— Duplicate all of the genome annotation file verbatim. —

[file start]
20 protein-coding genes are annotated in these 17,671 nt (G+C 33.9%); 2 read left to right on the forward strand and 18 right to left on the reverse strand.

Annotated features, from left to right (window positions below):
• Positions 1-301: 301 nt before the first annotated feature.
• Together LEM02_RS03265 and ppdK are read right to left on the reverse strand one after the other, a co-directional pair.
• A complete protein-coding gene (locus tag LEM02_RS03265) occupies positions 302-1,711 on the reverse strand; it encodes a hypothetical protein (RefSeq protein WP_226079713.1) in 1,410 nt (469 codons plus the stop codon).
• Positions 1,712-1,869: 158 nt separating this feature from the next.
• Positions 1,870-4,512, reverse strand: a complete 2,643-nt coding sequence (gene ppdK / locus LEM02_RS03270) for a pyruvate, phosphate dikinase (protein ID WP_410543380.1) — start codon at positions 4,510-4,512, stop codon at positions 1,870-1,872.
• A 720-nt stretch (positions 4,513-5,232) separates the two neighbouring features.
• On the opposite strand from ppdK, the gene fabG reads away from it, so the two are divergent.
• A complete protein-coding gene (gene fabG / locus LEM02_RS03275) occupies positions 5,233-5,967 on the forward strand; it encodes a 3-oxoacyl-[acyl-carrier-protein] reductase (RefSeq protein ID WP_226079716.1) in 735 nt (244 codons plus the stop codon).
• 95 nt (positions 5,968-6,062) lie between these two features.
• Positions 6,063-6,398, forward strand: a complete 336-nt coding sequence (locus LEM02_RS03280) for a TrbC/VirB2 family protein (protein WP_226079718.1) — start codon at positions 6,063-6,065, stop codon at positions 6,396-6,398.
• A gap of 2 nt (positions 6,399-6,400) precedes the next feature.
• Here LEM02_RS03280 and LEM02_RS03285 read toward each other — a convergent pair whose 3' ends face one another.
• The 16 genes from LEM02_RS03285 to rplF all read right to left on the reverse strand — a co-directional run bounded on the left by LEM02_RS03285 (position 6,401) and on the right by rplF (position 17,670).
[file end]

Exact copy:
20 protein-coding genes are annotated in these 17,671 nt (G+C 33.9%); 2 read left to right on the forward strand and 18 right to left on the reverse strand.

Annotated features, from left to right (window positions below):
• Positions 1-301: 301 nt before the first annotated feature.
• Together LEM02_RS03265 and ppdK are read right to left on the reverse strand one after the other, a co-directional pair.
• A complete protein-coding gene (locus tag LEM02_RS03265) occupies positions 302-1,711 on the reverse strand; it encodes a hypothetical protein (RefSeq protein WP_226079713.1) in 1,410 nt (469 codons plus the stop codon).
• Positions 1,712-1,869: 158 nt separating this feature from the next.
• Positions 1,870-4,512, reverse strand: a complete 2,643-nt coding sequence (gene ppdK / locus LEM02_RS03270) for a pyruvate, phosphate dikinase (protein ID WP_410543380.1) — start codon at positions 4,510-4,512, stop codon at positions 1,870-1,872.
• A 720-nt stretch (positions 4,513-5,232) separates the two neighbouring features.
• On the opposite strand from ppdK, the gene fabG reads away from it, so the two are divergent.
• A complete protein-coding gene (gene fabG / locus LEM02_RS03275) occupies positions 5,233-5,967 on the forward strand; it encodes a 3-oxoacyl-[acyl-carrier-protein] reductase (RefSeq protein ID WP_226079716.1) in 735 nt (244 codons plus the stop codon).
• 95 nt (positions 5,968-6,062) lie between these two features.
• Positions 6,063-6,398, forward strand: a complete 336-nt coding sequence (locus LEM02_RS03280) for a TrbC/VirB2 family protein (protein WP_226079718.1) — start codon at positions 6,063-6,065, stop codon at positions 6,396-6,398.
• A gap of 2 nt (positions 6,399-6,400) precedes the next feature.
• Here LEM02_RS03280 and LEM02_RS03285 read toward each other — a convergent pair whose 3' ends face one another.
• The 16 genes from LEM02_RS03285 to rplF all read right to left on the reverse strand — a co-directional run bounded on the left by LEM02_RS03285 (position 6,401) and on the right by rplF (position 17,670).